Should we continue to consider obesity a relative contraindication for autologous microsurgical breast reconstruction? JOURNAL OF PLASTIC RECONSTRUCTIVE AND AESTHETIC SURGERY Momeni, A., Ahdoot, M. A., Kim, R. Y., Leroux, E., Galaiya, D. J., Lee, G. K. 2012; 65 (4): 420-425


Obesity is not only a causative factor for premature mortality, it has also been demonstrated to be associated with an increased postoperative complication rate. As such, it has traditionally been considered a relative contraindication to autologous breast reconstruction. The purpose of this study was to assess whether this recommendation is justified.A retrospective study was conducted analyzing the effect of obesity on complication rate after microsurgical autologous breast reconstruction using abdominal tissue. Patients undergoing breast reconstruction between November 2006 and February 2011 were included. In contrast to prior studies, only patients meeting criteria to undergo bariatric surgery were included in the study, thus, representing a particularly high-risk subset of patients (Group 1: BMI greater 40 kg/m(2); Group 2: BMI greater 35 kg/m(2) with co-morbidities).A total of 42 breast reconstructions were performed in 28 patients who met inclusion criteria. Surgical complications were seen in a total of 9 patients (p = 1.00). All complications were successfully managed conservatively and did not prolong hospitalization. No differences were seen among study groups with respect to donor-site (p = 0.57) and recipient-site complications (p = 1.00). Of note, no partial or total flap loss was seen in this study.Obesity is associated with a relatively high risk of minor complications postoperatively. However, complications can typically be managed non-operatively and on an outpatient basis with fairly minimal patient morbidity. We believe that obesity should not be considered a relative contraindication to autologous microsurgical breast reconstruction. Patients should, however, be informed preoperatively about their higher risk of postoperative complications.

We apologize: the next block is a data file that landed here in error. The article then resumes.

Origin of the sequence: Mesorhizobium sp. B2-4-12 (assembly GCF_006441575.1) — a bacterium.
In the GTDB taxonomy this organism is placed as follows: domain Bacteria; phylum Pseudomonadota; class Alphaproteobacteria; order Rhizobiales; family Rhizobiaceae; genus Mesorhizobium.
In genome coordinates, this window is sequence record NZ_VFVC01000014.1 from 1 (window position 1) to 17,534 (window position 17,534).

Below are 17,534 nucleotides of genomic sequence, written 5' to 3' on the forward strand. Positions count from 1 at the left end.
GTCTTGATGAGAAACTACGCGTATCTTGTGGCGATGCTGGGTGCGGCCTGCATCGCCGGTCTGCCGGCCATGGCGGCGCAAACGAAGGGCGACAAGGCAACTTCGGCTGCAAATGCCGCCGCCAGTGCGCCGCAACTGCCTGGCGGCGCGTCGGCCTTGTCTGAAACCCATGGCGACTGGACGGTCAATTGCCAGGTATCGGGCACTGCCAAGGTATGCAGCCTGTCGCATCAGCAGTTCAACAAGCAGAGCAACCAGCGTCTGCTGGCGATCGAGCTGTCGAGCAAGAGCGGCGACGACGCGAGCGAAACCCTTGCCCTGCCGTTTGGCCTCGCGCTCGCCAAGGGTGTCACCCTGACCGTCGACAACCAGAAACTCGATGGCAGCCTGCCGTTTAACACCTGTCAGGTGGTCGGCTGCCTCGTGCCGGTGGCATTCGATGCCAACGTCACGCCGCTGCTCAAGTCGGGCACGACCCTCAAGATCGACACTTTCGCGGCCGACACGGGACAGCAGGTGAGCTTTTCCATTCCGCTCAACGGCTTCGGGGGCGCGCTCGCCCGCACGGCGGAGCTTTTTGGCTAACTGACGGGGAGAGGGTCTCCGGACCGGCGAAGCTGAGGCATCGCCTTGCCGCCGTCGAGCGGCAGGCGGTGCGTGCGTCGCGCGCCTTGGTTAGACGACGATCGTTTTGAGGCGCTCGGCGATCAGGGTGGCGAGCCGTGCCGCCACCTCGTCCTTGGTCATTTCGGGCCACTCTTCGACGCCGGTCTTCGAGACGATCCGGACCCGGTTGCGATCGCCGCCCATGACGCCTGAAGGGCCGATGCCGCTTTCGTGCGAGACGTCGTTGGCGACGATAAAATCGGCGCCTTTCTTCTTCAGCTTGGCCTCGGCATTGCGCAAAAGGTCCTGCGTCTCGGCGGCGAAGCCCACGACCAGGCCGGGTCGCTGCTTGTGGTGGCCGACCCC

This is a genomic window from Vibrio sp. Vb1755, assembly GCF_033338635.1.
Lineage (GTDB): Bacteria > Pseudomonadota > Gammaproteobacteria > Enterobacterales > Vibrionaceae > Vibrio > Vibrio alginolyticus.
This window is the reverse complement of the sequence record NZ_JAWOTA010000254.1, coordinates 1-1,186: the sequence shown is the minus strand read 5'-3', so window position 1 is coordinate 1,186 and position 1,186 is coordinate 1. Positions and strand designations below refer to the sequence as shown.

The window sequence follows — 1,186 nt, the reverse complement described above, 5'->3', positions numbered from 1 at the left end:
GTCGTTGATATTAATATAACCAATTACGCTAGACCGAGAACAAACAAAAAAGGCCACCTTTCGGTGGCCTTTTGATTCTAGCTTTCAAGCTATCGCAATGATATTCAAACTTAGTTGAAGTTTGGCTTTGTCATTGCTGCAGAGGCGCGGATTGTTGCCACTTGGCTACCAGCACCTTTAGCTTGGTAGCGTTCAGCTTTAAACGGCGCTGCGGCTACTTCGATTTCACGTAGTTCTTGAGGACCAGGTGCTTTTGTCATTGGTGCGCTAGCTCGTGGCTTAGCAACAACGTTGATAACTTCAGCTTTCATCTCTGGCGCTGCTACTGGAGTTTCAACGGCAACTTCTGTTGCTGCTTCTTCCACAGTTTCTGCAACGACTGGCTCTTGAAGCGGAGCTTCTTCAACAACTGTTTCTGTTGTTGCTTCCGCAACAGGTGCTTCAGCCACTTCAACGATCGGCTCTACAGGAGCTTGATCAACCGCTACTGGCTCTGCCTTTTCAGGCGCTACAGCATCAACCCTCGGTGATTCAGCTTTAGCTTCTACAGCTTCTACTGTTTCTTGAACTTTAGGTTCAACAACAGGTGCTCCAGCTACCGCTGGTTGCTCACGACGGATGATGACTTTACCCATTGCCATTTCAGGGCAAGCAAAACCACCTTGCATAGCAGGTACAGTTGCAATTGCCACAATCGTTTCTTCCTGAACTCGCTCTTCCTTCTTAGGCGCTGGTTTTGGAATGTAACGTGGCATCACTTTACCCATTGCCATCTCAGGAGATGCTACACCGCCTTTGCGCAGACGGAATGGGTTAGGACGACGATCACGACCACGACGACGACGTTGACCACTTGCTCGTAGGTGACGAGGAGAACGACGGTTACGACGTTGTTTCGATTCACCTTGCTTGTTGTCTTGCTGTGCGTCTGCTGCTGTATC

View details for DOI 10.1016/j.bjps.2011.10.005

View details for Web of Science ID 000301982000012

View details for PubMedID 22024538